Price Rules Everything Around Me

It seems like the world of cryptocurrency has come back from the dead. Bitcoin is once again trading around $50,000, NFTs are selling at record volumes, and payment providers are continuing to expand their crypto services. For crying out loud, images of pet rocks are selling for over $1 million.

What is going on here? Was there some revolution in cryptoland that I missed? Did the world suddenly wake up, break out of its pattern of denial, and realize our collective crypto future?

Nope. Nothing of the sort.

What actually happened? Prices went up. That’s it.

Now that I’ve seen this cycle play out multiple times over the past few years, I’ve come to realize something simple, yet profound:

Price rules everything around me.

What I mean is that prices are what drive our narratives around asset classes, not the other way around. It’s not that crypto actually had a revolutionary change in the past month and then prices moved accordingly. Rather, prices went up and now people are attributing that change to some fundamental change in the space.

This is why it is misleading to say that crypto “died” when prices plummeted a few months ago just like it’s misleading to say that crypto is “back from the dead” now that prices have partially recovered. No, crypto didn’t lose 50% of its utility 3 months ago and then re-gain that utility recently. What really happened was that the price changed. That’s most of the story.

As J.C. Parets, from AllStarCharts, once tweeted:

Price moves, then an army of story tellers all over the world make up stories to justify those price moves. Then price moves again, and the story tellers go to work. Rinse & repeat. That’s why we follow price and ignore the story tellers.

This is a simple framework for understanding how prices drive narratives for cryptocurrencies and other asset classes as well. In fact, price changes seem to be a leading indicator of eventual changes in narratives, not the other way around.

In Wealth, War, & Wisdom Barton Biggs demonstrated this by showing how price movements in the stock market seemed to anticipate events in WWII before they happened.

For example, the London stock exchange rallied in May 1941 even as London endured its heaviest bombing during the entire war. Biggs believes that this rally was in anticipation of Germany’s attack on Russia in the following month, which would reduce Germany’s focus on Britain and turn the Soviets into a British ally.

A similar kind of rally occurred in U.S. stocks in late March 2020 even though outcomes from Covid-19 were getting objectively worse. But this isn’t the first time in history that markets recovered as economic conditions deteriorated. As Richard H. Pells once proclaimed:

Economically, the winter of 1932-1933 was the worst in American history.

Did stocks bottom during this turbulent time? Nope.

In fact, during the winter of 1932-1933 the Dow was up 30% from its bottom six months prior:

Prices had already started moving onward even before the recovery was underway. If that doesn’t illustrate the power of prices, then I don’t know what does. Because prices drive behavior which then drive prices in a non-stop feedback loop.

I’m not immune from this cycle either. I’ve personally gone back and forth on crypto mostly because of how the price has changed over time. Annie Duke, the author of Thinking in Bets, would call this resulting since I am using the outcome (i.e., price) to determine whether investing in this asset class is a good (or bad) decision. I shouldn’t be doing this, but it’s hard not to.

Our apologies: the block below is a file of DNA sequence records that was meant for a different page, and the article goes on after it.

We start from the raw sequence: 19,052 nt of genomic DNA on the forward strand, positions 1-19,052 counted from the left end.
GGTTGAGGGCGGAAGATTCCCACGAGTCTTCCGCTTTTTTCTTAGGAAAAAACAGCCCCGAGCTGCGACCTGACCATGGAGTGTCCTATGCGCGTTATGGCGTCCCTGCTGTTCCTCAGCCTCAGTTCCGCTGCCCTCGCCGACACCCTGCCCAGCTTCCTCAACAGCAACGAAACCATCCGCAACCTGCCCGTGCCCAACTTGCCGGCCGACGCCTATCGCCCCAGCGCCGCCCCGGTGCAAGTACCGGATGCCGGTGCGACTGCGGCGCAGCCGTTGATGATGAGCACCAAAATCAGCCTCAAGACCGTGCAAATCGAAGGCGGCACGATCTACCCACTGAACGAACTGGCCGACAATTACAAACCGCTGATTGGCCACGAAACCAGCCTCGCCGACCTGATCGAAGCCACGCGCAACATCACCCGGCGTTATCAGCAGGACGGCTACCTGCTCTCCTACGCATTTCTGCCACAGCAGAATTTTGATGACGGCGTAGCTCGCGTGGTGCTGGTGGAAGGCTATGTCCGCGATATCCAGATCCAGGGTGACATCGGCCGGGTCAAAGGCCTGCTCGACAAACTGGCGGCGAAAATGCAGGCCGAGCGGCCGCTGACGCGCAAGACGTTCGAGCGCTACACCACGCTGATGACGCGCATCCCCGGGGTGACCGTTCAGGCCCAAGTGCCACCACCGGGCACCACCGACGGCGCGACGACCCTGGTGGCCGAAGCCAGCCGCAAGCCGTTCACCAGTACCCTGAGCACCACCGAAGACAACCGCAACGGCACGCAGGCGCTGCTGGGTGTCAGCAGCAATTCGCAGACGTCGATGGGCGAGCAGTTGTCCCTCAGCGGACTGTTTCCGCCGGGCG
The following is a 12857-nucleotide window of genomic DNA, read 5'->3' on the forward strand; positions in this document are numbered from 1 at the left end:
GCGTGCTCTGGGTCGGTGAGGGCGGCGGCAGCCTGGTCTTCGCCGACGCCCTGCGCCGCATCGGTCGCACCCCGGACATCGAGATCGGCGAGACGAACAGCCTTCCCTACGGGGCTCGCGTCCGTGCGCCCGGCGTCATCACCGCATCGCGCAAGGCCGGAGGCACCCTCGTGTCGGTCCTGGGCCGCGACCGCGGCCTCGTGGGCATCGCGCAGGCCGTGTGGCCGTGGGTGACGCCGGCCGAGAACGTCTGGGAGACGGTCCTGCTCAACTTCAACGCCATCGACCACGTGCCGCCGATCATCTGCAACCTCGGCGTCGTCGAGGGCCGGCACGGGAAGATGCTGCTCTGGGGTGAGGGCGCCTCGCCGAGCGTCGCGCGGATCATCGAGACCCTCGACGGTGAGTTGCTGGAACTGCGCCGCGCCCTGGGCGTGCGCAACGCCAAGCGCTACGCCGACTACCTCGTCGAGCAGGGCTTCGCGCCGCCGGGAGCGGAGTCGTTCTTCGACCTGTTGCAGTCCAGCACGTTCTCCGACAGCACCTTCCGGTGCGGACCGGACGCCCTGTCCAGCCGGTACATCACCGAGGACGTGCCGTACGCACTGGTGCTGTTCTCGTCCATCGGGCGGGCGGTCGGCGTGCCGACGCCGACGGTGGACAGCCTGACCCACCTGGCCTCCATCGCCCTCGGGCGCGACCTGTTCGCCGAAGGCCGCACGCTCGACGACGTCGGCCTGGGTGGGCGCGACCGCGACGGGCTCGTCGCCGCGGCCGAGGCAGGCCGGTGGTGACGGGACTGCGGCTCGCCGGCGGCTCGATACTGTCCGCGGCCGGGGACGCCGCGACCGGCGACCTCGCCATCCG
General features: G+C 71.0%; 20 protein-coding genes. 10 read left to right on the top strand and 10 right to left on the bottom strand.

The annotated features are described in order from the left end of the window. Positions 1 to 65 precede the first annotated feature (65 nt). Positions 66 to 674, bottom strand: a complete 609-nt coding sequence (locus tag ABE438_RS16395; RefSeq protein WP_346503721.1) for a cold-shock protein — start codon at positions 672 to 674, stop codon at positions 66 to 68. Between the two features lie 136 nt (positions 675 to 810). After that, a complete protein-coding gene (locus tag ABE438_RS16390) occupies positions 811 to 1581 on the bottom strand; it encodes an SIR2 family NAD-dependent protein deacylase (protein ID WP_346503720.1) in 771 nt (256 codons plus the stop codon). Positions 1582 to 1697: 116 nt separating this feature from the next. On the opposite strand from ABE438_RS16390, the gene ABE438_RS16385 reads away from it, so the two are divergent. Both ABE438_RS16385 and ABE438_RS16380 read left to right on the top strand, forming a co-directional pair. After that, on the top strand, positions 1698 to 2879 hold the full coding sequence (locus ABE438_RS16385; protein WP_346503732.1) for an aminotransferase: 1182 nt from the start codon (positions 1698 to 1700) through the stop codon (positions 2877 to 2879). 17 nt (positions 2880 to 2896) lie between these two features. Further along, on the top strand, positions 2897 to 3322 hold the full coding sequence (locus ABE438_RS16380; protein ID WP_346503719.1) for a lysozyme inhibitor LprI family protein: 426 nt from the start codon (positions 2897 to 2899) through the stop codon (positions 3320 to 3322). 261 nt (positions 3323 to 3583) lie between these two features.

You can use other metrics (i.e., number of transactions, number of people holding, etc.) to judge a cryptocurrency’s worthiness as an investment, but if the price isn’t moving, it’s hard to believe the hype. As Cliff Asness is fond of saying:

 If these strategies are truly horribly overcrowded then someone has apparently forgotten to tell the prices.

This is why prices matter so much for defining our collective narrative about assets. Because, at the end of the day, prices are what dictate your returns, not fundamentals. Of course, improving fundamentals should lead to higher prices in the long run, but in the short run anything can happen.

This explains why investing can be so infuriating at times. Because you can’t survive on fundamentals alone. You can’t feed your family when companies increase their earnings, but you can feed them when prices go up.

Prices, therefore, rule everything. Prices determine returns and, ultimately, prices determine wealth. So you can beat the drum of fundamentals all you want, but it won’t change a thing in the meantime. It’s sad, but true.

And many famous investors have learned this in recent years. Chanos, Einhorn, and many others have seen subpar performance and not because of their talent. I’d argue that these investors were probably right on the fundamentals, but that hasn’t mattered. Because being right on the fundamentals doesn’t do a thing when prices move against you for so long.

And, unfortunately, there’s no silver medal for being right eventually. You either get profits or losses and there is nothing in-between. I wish this wasn’t the case, but I don’t make the rules.

As Benjamin Graham so famously said:

In the short run, the market is a voting machine but in the long run, it is a weighing machine.

Unfortunately, it looks like we are still voting. Thank you for reading!

Also, for anyone wondering, yes, the title of this post was inspired by a Wu Tang song.

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This is post 257. Any code I have related to this post can be found here with the same numbering: https://github.com/nmaggiulli/of-dollars-and-data


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